Given the extremely low expectations beforehand, the ongoing reporting season has thrown up a number of positive surprises. However, many companies still cannot give a full-year guidance due to uncertainty about how the pandemic will unfold. Standing in contrast to this, and representing the aforementioned winners in the crisis, are the large-cap technology giants’ results published in the last week of the month. These companies even managed to exceed what were already high expectations. Against this backdrop, it should come as no surprise that the more tech-heavy equity indices did better again last month. We adjusted our weighting slightly in respect of this. Equity allocation was lately increased to 23%; the technology and communications weighting increased to one third of this.
In both interest rates and gold, the prevailing trend in recent months intensified. With the tailwind provided by further falls in real interest rates, the precious metal even hit a new all-time high this month. Since we see no reason for a trend reversal soon, we are holding on to our gold position.
Looking ahead, in the next few months we expect a period of sideways consolidation due to it being summer, which is usually quieter, and to the upcoming U.S. election. Given the resulting lack of catalysts, we are maintaining our current, rather conservative portfolio mix.
The gulf between Wall Street and Main Street is a regular topic of debate these days. Here, Wall Street stands for the supposedly too-high equity indices, while Main Street has to deal with the economic and social consequences of the global COVID-19 pandemic on a daily basis. As so often is the way, the simplest thing to do is to pick a side and argue one’s case. There are arguments in abundance. The objective problem here is the arguments in favour of Wall Street and Main Street are both very valid and are totally justified. Since this discussion is so central to everything else and there is little other news to report, let’s use this Market Commentary to reassess the current position.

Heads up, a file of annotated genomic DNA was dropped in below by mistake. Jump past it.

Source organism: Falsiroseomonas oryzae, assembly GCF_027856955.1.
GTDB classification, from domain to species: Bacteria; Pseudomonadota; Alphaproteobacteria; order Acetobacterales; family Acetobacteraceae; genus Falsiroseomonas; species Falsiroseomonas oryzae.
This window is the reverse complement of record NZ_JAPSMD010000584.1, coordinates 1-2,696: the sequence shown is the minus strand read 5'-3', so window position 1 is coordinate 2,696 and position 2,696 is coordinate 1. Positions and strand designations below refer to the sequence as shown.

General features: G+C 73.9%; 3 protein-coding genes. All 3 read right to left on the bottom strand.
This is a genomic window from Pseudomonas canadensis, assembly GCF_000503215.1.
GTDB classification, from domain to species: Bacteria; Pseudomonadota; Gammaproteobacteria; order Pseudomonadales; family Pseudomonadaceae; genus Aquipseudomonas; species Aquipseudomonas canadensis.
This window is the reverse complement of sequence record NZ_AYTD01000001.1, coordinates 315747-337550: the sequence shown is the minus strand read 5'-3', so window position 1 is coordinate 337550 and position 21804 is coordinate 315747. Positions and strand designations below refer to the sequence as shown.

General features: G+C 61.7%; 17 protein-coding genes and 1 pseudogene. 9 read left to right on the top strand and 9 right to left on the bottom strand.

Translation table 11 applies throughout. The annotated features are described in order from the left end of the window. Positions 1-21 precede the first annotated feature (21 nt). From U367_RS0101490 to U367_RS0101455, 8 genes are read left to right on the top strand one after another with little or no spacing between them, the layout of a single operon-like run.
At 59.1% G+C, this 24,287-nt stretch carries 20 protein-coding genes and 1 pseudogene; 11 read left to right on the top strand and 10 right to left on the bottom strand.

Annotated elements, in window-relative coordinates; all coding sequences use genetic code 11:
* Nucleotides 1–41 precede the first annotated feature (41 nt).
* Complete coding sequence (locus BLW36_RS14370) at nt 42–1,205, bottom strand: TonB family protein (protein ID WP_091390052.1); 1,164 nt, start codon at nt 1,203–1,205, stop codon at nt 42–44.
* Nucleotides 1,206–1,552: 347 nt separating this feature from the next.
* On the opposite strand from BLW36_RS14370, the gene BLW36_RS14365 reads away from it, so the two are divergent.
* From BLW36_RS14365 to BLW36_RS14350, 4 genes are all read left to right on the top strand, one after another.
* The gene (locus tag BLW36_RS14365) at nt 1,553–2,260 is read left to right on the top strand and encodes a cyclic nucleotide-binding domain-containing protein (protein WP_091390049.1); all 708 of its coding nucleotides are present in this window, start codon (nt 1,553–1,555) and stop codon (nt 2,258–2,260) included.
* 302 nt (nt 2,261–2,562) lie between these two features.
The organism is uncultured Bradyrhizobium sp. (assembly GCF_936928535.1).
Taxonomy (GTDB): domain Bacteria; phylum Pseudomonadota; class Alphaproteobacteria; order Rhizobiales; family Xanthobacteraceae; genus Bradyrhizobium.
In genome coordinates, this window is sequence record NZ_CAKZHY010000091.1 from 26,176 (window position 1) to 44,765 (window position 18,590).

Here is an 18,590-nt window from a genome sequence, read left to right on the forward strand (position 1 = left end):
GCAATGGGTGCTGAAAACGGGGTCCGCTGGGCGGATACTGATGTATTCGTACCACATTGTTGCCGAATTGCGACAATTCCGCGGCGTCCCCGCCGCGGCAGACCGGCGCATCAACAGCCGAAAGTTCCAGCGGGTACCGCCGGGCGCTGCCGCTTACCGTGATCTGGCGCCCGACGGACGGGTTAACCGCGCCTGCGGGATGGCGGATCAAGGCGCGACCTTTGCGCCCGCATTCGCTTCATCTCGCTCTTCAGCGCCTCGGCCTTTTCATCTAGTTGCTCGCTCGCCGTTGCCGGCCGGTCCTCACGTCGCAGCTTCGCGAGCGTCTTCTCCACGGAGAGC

Wall Street’s standpoint: the global money supply is inexorably ballooning due to central banks’ purchase programmes. For every security that one of the major central banks buys from its previous owner, the latter receives cash and has a problem reinvesting it. As a result, the prices of all financial assets become inflated as more and more money is flung at fewer and fewer available assets. In the low/zero/negative interest rate environment, at the end of the day valuation plays a much lesser role – and rightly so!
Main Street on the other hand represents all the problems in the real economy: already weak economic growth for years is being greatly compounded by the most recent economic shock due to the stresses associated with the coronavirus. We cannot expect a lasting improvement for the foreseeable future. Case numbers are continuing to rise globally; there is a corresponding strain on the consumer climate and many initially temporary job losses are threatening to become permanent – especially in countries with social security systems that are less well-developed as those we have in large parts of Europe.
Interestingly, both trends outlined did not originate with the arrival of the coronavirus. They have actually intensified exponentially in recent months. There is a snap tendency to dismiss such extremes as exaggeration but, broadly speaking, we are actually not even near the scale of historic excesses in the financial markets. How far developments will take us this time simply cannot be estimated with any reliability.